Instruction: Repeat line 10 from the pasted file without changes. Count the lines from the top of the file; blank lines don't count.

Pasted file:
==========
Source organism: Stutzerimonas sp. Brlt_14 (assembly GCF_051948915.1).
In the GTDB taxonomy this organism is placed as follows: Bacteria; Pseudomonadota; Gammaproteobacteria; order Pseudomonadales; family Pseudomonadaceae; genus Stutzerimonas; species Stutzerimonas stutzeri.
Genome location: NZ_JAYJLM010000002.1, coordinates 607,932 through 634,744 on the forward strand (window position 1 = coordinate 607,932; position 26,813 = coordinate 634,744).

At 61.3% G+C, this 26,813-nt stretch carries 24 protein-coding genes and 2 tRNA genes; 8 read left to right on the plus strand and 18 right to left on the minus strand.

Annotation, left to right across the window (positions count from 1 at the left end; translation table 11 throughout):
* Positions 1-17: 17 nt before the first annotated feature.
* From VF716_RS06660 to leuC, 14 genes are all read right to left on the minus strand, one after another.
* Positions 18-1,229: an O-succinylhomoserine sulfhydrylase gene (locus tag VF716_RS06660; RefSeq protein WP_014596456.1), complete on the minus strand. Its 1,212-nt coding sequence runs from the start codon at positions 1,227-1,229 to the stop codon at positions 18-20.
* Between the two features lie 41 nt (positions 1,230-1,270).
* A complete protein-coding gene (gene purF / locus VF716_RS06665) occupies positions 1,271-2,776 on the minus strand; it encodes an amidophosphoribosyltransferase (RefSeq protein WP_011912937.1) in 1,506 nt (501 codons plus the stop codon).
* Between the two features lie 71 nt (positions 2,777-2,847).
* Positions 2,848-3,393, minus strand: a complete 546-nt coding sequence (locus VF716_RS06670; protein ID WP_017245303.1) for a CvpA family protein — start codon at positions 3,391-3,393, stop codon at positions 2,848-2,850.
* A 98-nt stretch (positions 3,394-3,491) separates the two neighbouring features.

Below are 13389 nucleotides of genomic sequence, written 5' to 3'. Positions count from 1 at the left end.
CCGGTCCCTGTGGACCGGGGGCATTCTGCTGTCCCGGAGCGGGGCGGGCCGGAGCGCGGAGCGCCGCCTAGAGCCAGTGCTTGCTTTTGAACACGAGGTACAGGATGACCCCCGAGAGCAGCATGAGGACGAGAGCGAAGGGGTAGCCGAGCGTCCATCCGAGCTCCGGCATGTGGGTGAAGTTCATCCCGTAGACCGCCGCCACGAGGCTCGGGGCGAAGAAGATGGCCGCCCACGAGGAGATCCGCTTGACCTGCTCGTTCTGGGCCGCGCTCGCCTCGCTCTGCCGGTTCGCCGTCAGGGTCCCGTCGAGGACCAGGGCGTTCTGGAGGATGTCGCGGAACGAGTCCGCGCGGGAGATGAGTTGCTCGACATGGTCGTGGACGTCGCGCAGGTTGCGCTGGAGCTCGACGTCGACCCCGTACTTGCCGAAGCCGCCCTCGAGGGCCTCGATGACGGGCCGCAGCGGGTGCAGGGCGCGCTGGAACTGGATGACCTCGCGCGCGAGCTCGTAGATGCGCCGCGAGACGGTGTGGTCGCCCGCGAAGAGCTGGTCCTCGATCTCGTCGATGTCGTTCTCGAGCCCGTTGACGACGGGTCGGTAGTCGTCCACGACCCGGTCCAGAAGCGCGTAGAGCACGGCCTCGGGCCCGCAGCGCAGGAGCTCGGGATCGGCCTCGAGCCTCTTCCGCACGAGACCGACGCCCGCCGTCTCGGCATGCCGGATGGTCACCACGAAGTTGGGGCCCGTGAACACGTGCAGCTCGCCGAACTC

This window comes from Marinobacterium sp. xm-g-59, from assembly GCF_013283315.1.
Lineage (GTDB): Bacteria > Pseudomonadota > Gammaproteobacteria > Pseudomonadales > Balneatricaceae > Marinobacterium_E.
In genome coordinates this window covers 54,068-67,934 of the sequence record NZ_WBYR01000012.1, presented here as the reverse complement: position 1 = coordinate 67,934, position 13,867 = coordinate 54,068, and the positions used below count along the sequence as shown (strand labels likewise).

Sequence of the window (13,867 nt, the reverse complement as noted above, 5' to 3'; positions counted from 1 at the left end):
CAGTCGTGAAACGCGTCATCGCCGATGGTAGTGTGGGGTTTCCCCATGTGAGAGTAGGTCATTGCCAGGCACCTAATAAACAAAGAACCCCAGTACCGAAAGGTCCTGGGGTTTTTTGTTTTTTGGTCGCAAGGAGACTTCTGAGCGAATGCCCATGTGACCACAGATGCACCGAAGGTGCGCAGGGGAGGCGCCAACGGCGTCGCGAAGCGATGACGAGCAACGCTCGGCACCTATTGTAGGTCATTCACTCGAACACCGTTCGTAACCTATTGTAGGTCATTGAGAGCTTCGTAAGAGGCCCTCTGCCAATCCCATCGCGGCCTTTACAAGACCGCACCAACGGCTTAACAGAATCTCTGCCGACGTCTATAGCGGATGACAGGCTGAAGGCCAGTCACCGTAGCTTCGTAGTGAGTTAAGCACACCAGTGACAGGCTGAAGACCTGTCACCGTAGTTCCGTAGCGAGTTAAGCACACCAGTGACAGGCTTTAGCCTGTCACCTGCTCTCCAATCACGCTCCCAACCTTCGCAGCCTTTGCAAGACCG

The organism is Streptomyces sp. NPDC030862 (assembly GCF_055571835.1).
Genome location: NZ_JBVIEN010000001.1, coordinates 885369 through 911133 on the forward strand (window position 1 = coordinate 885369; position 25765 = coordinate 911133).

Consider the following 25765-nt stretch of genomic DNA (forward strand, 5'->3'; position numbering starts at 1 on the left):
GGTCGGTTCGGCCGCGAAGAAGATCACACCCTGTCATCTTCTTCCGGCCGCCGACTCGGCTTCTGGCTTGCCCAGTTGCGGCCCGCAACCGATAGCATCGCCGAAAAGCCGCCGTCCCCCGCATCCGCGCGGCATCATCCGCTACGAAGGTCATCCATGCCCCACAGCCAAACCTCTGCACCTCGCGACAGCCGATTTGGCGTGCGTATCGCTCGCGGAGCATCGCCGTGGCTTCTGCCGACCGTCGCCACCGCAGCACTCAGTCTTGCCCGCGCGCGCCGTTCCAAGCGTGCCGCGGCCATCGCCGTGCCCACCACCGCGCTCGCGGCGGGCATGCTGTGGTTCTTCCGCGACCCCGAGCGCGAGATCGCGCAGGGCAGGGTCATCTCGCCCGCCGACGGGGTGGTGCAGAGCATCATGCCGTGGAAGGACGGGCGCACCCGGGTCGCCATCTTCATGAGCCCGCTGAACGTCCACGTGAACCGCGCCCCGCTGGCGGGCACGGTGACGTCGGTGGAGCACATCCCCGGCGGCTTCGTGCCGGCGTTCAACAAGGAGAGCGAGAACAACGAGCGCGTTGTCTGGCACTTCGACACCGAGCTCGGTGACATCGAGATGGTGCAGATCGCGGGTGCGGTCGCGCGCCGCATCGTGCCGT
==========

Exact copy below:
* A complete protein-coding gene (gene purF / locus VF716_RS06665) occupies positions 1,271-2,776 on the minus strand; it encodes an amidophosphoribosyltransferase (RefSeq protein WP_011912937.1) in 1,506 nt (501 codons plus the stop codon).